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I just started a new gig, and have discovered that two instances of SQL 2012 (SP2), installed on Core Server 2012 R2, have a different name than the server it's running on. They are both virtual servers. For example, the server name is Server2 and Server3 (can RDP to it and can connect to it multiple ways using this name) and can even connect with SSMS from other machines. However, when I run @@Servername, it returns "CO-SQLTEMPLATE"--on BOTH servers. The reason this is troublesome is because these two instances participate in AlwaysOn replication, and there are several problems...the most glaring one is automated backups will not work. Using the HADR systables and functions, it either shows that none of the replicas are "primary" or all of them are (!!!). Also, it is not clear that the replication is actually working. In a couple of the AGs, it shows that the databases are synchronized with the Primary (Server1), but I don't trust that since there are essentially 2 instances with identical names.

I've been hunting around on Google, and cannot find a source that indicates where SQL Server gets its instance name from during installation. I've never seen this issue before, and it is truly bizarre.

This is my last ditch effort to try to find a solution before I just wipe the 2 servers clean and start from scratch (which, obviously, I'd rather not do).

  • Just to clarify - you are running two different virtual machines, with each VM running a default instances of SQL Server 2012? If this is the case, is one of them a clone of the other that you ran sysprep on? – Nic Jun 19 '17 at 19:40
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    I believe the answer to your question can be found here. – John Eisbrener Jun 19 '17 at 19:47
  • Nic - Yes, two different virtual servers running default instances of SQL 2012. I don't know about the clone part...these installations were done before my time. The sysadmin guy who performed the install indicated that a "clone" (image) was made of a server with SQL already installed on it. I think that is the main problem. I'm just trying to figure out if I can rename the instance to match the server name(s). – SQL_Hacker Jun 19 '17 at 19:55
  • @John - When I run Select SERVERPROPERTY('Server2'), the result is NULL. Same with 'Server3'. – SQL_Hacker Jun 19 '17 at 19:56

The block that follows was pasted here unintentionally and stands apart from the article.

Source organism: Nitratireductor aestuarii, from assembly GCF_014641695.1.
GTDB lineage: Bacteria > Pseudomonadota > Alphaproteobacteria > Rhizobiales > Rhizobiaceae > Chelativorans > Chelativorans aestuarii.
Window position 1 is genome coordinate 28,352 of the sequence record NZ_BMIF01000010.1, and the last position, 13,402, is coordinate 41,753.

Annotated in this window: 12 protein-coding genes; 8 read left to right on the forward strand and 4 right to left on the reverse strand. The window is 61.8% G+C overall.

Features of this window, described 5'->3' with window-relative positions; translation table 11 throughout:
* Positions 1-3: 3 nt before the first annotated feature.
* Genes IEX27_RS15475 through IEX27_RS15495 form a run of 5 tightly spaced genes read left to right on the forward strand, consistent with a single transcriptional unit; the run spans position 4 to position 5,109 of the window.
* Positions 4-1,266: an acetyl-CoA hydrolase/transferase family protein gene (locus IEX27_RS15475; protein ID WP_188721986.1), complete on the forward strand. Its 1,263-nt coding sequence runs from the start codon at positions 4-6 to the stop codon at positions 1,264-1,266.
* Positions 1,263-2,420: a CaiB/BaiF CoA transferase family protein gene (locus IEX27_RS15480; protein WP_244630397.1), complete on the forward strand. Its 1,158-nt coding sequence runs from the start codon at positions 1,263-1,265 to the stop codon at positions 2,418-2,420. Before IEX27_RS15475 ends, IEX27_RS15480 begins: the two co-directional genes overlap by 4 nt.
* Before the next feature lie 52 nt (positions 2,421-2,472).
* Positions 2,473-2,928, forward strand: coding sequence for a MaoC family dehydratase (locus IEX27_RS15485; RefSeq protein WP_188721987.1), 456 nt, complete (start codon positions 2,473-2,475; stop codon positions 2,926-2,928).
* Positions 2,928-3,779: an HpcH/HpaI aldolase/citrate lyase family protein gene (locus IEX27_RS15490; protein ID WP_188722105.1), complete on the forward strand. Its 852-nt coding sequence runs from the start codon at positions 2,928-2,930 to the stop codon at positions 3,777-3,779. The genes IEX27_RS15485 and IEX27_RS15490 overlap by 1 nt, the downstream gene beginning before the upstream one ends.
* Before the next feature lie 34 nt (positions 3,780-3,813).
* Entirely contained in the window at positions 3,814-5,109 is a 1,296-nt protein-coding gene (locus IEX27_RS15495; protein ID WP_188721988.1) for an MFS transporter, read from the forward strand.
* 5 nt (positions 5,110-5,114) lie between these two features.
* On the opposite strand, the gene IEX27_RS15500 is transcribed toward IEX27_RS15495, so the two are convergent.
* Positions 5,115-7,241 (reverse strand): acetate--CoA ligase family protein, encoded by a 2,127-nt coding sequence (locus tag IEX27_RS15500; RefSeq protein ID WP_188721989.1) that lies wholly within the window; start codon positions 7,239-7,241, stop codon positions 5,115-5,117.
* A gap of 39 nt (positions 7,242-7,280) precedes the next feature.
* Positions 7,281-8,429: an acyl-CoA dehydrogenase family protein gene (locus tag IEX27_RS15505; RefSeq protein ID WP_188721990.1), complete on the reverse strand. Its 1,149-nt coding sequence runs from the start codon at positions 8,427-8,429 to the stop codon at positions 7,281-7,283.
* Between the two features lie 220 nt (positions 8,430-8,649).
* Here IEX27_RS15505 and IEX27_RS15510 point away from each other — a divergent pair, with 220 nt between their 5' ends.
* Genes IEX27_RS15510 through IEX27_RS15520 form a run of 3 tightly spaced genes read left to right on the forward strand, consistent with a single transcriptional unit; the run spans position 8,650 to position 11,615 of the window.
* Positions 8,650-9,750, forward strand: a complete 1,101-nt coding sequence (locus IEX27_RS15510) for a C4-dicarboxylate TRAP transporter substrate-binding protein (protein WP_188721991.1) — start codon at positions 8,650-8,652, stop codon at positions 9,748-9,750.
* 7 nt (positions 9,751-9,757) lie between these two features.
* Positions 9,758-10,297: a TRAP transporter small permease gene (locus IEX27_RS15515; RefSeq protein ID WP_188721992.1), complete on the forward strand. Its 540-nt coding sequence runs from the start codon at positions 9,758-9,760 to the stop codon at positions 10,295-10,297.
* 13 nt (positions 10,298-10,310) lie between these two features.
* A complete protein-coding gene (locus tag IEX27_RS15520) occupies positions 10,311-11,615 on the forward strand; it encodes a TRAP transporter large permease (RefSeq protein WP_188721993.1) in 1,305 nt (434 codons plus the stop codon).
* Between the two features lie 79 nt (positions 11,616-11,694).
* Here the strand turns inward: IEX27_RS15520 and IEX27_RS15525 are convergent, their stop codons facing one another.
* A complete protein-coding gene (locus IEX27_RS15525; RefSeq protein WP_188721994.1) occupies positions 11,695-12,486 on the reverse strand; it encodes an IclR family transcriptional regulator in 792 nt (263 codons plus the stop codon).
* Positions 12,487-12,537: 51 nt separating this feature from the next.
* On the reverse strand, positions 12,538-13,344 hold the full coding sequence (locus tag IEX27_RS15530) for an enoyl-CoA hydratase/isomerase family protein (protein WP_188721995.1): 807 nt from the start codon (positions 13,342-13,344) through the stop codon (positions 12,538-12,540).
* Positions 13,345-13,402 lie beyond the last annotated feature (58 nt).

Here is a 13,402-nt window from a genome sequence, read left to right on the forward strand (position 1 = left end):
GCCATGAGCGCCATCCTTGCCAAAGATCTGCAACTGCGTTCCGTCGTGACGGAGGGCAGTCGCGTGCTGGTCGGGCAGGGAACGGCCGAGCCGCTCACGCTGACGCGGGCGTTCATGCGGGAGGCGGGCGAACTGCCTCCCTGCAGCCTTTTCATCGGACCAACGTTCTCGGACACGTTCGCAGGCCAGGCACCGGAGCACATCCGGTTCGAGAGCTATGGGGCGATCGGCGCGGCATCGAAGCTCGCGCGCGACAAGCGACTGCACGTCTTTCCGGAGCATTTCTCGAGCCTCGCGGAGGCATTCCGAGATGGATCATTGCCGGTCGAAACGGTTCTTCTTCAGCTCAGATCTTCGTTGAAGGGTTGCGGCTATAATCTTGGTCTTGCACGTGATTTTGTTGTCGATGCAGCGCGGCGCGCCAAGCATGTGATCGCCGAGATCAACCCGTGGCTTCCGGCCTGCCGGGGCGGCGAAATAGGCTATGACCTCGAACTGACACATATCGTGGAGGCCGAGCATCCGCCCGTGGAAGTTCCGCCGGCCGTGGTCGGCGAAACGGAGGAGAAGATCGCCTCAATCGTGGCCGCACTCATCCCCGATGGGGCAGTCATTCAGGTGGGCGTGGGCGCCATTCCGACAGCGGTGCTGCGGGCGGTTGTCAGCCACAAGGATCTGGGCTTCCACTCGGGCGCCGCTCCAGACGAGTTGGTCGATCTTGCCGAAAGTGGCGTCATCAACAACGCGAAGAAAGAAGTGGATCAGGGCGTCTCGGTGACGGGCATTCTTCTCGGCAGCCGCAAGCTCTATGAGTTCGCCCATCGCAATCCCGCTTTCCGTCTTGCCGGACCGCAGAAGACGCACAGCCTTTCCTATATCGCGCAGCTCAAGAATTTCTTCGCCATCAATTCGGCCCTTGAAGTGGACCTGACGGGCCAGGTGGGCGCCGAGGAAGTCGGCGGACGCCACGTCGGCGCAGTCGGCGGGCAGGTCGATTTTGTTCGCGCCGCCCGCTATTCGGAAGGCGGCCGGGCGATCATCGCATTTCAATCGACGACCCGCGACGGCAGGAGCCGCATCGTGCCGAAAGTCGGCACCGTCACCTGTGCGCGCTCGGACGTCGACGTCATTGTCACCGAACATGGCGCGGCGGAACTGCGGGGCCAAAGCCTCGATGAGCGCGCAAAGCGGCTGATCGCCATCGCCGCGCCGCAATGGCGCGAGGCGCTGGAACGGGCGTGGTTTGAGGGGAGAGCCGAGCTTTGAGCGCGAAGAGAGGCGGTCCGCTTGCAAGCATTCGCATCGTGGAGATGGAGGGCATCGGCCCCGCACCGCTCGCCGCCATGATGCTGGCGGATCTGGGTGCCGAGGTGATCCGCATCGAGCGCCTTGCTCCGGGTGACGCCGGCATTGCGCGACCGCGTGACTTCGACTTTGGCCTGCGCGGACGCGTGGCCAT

• See this from books online. – SqlWorldWide Jun 19 '17 at 19:58
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Sounds like someone thought it would be easy to create a "go-to" SQL Server VM that you can clone. Nobody is bothering to change the standard CO-SQLTEMPLATE SQL Server name. If replication is actually working, I would question whether it is working properly because the SQL Server name should match the VM/Physical server name--minus the instance. What's worse, people are probably connecting to SQL Server using the VM/Physical name and don't know about CO-SQLTEMPLATE.

If you're not going to trash and rebuild, you will probably want to rename SQL Server to match the Windows Server name where it's installed:

exec sp_dropserver 'CO-SQLTEMPLATE'
exec sp_addserver 'MyWIndowsServerName'.

I wouldn't trust that SQL Server setup. If you can, I'd check the Availability Groups folder to see which if the replicated database says myDB (Primary) or myDB (Secondary). Then on the server with myDB (Primary) break and rebuild the AlwaysOn replication and rebuild the replication with the AlwaysOn Wizard. (However, I don't add the listener with the wizard as that part seems buggy to me. I add the listener separate).

But before that, if the servers are as messed up as you say, I'd validate that the Windows cluster is even working properly via Failover Manager. And, validate that DNS actually contains the names for your Windows Servers and your Listener (and possibly a witness)--if you have one.

Caution: Your servers might even be worse than you imagined with users connecting to both instances of CO-SQLTEMPLATE on two different servers as they both "could" represent two completely different sets of data and are completely unrelated. Because, after all, they used the handy-dandy VM template to make their SQL Server life easier.

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  • Indeed...things could be worse than they seem on the surface...which is why I'm trying to fix it. :) We did try to add a new AG the other day, and it won't accept it, which it was thought was due to a permission issue (weird AD delegation policy...long story). But, it may be due to the fact that the cluster itself is not healthy. – SQL_Hacker Jun 19 '17 at 20:24

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